More big investors dump Israeli [Jewish] settlement profiteers

Investing in firms involved in Israel's illegal West Bank settlements presents an “unacceptable risk” of contributing to violations of Palestinian rights, says Norway's KLP (Ahmad al-Bazz - ActiveStills)

Adri Nieuwhof

The Electronic Intifada  /  July 8, 2021

Norway’s largest pension fund KLP excluded 16 companies from its holdings over their links to Israeli [Jewish] settlements in the occupied West Bank.

The pension fund dumped the settlement profiteers because there is “an unacceptable risk” that they will contribute to human rights violations.

The divestment is particularly significant not just because of its scale but also because KLP drew on the UN’s database of companies involved with Israel’s settlements.

KLP said it sold assets worth more than $31 million in the excluded companies.

The firms include Israel’s biggest banks, telecoms companies Bezeq, Cellcom Israel and Partner Communications and several construction firms.

Notably, Partner Communications used to be the Israeli affiliate of French multinational Orange.

However Orange cut ties with Partner in 2016 following a campaign by activists in Egypt and other countries because of Partner’s involvement in the settlements and its support for Israel’s 2014 attack on Gaza.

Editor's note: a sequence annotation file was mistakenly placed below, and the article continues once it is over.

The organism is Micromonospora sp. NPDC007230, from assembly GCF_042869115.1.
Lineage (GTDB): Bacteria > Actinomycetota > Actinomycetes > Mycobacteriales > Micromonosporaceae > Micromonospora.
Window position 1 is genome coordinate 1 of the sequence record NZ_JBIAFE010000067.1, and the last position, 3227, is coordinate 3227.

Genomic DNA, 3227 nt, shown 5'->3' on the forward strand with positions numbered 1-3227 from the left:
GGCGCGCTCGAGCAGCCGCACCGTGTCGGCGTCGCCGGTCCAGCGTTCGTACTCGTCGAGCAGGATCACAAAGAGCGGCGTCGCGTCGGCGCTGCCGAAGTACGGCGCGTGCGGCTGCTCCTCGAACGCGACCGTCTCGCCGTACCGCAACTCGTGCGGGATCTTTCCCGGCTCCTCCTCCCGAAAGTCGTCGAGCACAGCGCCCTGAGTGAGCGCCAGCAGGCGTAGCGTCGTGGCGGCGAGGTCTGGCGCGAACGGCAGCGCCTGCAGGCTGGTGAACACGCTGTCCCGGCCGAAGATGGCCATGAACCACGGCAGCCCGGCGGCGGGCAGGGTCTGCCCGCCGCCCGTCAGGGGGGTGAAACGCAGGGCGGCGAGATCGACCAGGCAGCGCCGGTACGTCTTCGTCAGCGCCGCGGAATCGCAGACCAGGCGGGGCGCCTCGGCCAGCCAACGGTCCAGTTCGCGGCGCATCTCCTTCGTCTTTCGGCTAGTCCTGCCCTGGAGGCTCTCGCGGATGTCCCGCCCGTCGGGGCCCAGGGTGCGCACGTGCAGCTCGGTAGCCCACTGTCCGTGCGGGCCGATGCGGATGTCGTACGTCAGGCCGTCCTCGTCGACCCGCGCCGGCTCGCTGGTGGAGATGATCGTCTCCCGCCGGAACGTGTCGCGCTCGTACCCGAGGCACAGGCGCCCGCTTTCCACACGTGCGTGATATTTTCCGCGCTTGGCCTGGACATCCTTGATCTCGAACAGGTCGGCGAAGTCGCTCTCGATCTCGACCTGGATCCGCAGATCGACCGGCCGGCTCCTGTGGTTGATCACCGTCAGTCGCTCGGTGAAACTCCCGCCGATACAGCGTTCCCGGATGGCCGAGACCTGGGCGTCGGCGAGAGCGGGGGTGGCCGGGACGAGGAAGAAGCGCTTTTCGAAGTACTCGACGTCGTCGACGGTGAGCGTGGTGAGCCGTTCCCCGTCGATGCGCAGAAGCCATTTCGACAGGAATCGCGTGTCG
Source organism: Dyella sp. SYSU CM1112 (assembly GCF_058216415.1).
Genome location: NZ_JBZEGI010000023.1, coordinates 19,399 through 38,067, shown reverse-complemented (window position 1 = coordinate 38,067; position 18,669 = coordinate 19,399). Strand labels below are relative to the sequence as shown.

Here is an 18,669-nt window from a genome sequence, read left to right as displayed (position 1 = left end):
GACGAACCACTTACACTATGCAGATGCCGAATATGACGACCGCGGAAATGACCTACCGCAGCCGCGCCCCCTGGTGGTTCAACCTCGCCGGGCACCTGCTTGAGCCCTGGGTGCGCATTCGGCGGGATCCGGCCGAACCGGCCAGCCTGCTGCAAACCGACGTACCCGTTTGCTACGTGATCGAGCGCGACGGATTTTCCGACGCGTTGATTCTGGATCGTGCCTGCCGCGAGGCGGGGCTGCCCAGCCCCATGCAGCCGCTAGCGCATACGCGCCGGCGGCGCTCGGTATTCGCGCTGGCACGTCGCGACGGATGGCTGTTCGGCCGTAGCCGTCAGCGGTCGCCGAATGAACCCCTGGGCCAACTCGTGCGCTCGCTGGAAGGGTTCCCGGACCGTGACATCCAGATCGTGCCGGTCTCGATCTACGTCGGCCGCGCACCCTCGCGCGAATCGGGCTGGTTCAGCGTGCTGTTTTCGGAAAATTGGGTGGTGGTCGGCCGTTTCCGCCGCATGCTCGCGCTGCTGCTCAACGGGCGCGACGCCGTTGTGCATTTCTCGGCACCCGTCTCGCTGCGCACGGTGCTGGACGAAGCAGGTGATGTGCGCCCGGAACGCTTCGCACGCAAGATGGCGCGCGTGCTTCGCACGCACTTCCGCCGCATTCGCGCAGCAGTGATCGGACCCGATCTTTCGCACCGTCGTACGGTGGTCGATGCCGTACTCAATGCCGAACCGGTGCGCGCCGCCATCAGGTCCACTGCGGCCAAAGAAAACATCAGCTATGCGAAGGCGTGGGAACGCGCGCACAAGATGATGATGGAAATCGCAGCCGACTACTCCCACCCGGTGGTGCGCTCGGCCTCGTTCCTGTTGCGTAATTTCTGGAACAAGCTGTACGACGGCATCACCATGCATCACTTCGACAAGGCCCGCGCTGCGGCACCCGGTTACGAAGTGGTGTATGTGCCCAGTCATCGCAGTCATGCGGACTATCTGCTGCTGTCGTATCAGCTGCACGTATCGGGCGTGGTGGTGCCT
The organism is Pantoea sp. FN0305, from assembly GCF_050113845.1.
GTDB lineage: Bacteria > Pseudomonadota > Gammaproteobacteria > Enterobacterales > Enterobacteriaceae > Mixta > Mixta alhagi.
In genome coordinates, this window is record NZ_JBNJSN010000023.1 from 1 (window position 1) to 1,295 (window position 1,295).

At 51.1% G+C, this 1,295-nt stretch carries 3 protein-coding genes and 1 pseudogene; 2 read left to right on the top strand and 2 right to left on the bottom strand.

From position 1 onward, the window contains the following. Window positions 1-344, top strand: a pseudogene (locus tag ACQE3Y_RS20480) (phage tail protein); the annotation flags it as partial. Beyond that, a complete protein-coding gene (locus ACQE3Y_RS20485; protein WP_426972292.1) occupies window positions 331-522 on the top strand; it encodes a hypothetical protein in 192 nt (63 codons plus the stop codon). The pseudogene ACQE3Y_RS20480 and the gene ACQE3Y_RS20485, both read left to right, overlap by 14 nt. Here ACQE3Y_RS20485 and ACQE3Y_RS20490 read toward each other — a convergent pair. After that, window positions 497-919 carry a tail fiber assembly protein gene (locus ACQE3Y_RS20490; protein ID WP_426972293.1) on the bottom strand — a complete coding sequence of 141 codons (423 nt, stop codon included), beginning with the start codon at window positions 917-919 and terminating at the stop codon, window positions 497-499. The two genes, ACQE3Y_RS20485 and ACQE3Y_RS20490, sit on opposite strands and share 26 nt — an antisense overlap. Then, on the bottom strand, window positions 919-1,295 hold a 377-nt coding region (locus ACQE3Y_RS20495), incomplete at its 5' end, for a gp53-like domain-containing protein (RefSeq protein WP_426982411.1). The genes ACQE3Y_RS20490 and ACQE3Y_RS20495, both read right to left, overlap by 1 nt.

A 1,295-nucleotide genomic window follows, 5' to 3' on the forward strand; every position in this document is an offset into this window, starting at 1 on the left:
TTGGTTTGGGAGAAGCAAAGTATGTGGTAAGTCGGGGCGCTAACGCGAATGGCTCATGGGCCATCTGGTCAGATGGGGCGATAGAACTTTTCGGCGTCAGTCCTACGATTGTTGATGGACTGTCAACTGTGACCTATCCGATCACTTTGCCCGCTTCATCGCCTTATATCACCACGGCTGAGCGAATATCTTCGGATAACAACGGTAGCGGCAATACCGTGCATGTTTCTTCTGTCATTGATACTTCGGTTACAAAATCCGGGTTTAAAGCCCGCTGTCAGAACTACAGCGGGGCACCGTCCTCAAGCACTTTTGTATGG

Earlier, KLP excluded Elbit Systems and German building materials firm HeidelbergCement.

Christy Hoffman, general secretary of UNI Global Union, a transnational trade union representing 20 million workers that has been campaigning on the issue, applauded KLP’s action.

“Investors should not be profiting from human rights violations like the illegal confiscation and settlement of Palestinian land,” Hoffman said.

The Palestinian Boycott Divestment and Sanctions National Committee urged other investors to follow KLP’s example.

“Unacceptable risk”

KLP manages more than $70 billion worth of assets for the public sector.

It is committed to ethical investment principles and respect for human rights.

Israel’s colonial settlements on occupied land are illegal under international law and constitute a war crime.

That is why KLP concluded that there was “an unacceptable risk” that it could contribute to Israel’s abuses of Palestinian human rights if it remained involved in companies with links to the settlements.

In a statement explaining its process, KLP highlighted the negative impact of the settlements on Palestinians, including “loss of property and livelihoods, restricted access to services and threats to their physical safety.”

Israel’s complex systems of physical and bureaucratic controls further limits Palestinians’ freedom of movement, the fund adds.

KLP compared its investments with the UN database listing 112 companies involved in Israel’s settlements in the occupied West Bank, including East Jerusalem.

KLP found it held shares in 26 of those companies.

It then assessed whether settlements could be maintained without the goods or services supplied by those firms.